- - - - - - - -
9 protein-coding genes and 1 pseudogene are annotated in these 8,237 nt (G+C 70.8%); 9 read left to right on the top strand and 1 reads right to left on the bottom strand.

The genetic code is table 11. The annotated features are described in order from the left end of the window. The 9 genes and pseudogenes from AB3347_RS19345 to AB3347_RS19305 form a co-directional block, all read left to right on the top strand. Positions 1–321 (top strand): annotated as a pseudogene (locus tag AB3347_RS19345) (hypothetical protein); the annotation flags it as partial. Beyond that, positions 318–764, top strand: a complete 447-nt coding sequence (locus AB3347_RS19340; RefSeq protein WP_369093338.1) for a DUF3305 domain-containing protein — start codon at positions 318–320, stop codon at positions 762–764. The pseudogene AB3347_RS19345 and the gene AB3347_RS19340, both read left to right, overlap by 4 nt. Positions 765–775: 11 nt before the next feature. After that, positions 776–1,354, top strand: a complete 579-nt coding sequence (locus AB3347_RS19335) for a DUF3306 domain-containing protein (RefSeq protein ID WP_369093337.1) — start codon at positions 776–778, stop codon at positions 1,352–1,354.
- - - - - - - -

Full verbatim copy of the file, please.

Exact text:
9 protein-coding genes and 1 pseudogene are annotated in these 8,237 nt (G+C 70.8%); 9 read left to right on the top strand and 1 reads right to left on the bottom strand.

The genetic code is table 11. The annotated features are described in order from the left end of the window. The 9 genes and pseudogenes from AB3347_RS19345 to AB3347_RS19305 form a co-directional block, all read left to right on the top strand. Positions 1–321 (top strand): annotated as a pseudogene (locus tag AB3347_RS19345) (hypothetical protein); the annotation flags it as partial. Beyond that, positions 318–764, top strand: a complete 447-nt coding sequence (locus AB3347_RS19340; RefSeq protein WP_369093338.1) for a DUF3305 domain-containing protein — start codon at positions 318–320, stop codon at positions 762–764. The pseudogene AB3347_RS19345 and the gene AB3347_RS19340, both read left to right, overlap by 4 nt. Positions 765–775: 11 nt before the next feature. After that, positions 776–1,354, top strand: a complete 579-nt coding sequence (locus AB3347_RS19335) for a DUF3306 domain-containing protein (RefSeq protein ID WP_369093337.1) — start codon at positions 776–778, stop codon at positions 1,352–1,354.